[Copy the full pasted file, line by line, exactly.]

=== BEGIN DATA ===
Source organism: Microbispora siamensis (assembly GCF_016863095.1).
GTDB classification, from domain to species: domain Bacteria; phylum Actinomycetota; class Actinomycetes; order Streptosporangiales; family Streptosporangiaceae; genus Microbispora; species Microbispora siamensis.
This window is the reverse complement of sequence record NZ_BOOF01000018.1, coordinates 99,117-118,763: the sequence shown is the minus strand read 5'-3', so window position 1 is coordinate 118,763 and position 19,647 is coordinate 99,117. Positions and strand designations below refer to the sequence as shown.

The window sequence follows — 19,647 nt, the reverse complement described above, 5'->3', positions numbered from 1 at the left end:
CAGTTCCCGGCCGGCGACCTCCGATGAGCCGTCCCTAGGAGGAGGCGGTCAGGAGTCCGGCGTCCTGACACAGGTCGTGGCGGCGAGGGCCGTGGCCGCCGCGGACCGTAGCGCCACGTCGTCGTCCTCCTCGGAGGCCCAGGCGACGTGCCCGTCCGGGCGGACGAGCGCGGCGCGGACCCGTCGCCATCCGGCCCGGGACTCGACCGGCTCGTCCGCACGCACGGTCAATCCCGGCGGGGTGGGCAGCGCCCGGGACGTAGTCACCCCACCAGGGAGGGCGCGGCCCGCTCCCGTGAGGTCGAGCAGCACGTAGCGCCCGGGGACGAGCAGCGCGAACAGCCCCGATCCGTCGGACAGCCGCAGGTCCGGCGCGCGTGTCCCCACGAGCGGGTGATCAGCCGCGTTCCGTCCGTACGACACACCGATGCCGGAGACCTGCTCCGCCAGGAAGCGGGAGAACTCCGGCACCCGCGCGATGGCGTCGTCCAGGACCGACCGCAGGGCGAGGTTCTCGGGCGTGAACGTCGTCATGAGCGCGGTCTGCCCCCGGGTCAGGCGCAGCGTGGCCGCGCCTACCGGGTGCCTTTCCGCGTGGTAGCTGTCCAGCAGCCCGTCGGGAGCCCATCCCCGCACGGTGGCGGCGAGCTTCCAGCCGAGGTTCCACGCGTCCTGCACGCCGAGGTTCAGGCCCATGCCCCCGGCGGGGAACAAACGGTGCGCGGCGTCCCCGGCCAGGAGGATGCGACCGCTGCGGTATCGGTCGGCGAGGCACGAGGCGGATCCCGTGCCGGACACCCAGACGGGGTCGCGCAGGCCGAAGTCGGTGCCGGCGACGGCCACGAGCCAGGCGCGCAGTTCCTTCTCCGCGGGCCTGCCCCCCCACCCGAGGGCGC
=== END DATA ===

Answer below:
Source organism: Microbispora siamensis (assembly GCF_016863095.1).
GTDB classification, from domain to species: domain Bacteria; phylum Actinomycetota; class Actinomycetes; order Streptosporangiales; family Streptosporangiaceae; genus Microbispora; species Microbispora siamensis.
This window is the reverse complement of sequence record NZ_BOOF01000018.1, coordinates 99,117-118,763: the sequence shown is the minus strand read 5'-3', so window position 1 is coordinate 118,763 and position 19,647 is coordinate 99,117. Positions and strand designations below refer to the sequence as shown.

The window sequence follows — 19,647 nt, the reverse complement described above, 5'->3', positions numbered from 1 at the left end:
CAGTTCCCGGCCGGCGACCTCCGATGAGCCGTCCCTAGGAGGAGGCGGTCAGGAGTCCGGCGTCCTGACACAGGTCGTGGCGGCGAGGGCCGTGGCCGCCGCGGACCGTAGCGCCACGTCGTCGTCCTCCTCGGAGGCCCAGGCGACGTGCCCGTCCGGGCGGACGAGCGCGGCGCGGACCCGTCGCCATCCGGCCCGGGACTCGACCGGCTCGTCCGCACGCACGGTCAATCCCGGCGGGGTGGGCAGCGCCCGGGACGTAGTCACCCCACCAGGGAGGGCGCGGCCCGCTCCCGTGAGGTCGAGCAGCACGTAGCGCCCGGGGACGAGCAGCGCGAACAGCCCCGATCCGTCGGACAGCCGCAGGTCCGGCGCGCGTGTCCCCACGAGCGGGTGATCAGCCGCGTTCCGTCCGTACGACACACCGATGCCGGAGACCTGCTCCGCCAGGAAGCGGGAGAACTCCGGCACCCGCGCGATGGCGTCGTCCAGGACCGACCGCAGGGCGAGGTTCTCGGGCGTGAACGTCGTCATGAGCGCGGTCTGCCCCCGGGTCAGGCGCAGCGTGGCCGCGCCTACCGGGTGCCTTTCCGCGTGGTAGCTGTCCAGCAGCCCGTCGGGAGCCCATCCCCGCACGGTGGCGGCGAGCTTCCAGCCGAGGTTCCACGCGTCCTGCACGCCGAGGTTCAGGCCCATGCCCCCGGCGGGGAACAAACGGTGCGCGGCGTCCCCGGCCAGGAGGATGCGACCGCTGCGGTATCGGTCGGCGAGGCACGAGGCGGATCCCGTGCCGGACACCCAGACGGGGTCGCGCAGGCCGAAGTCGGTGCCGGCGACGGCCACGAGCCAGGCGCGCAGTTCCTTCTCCGCGGGCCTGCCCCCCCACCCGAGGGCGC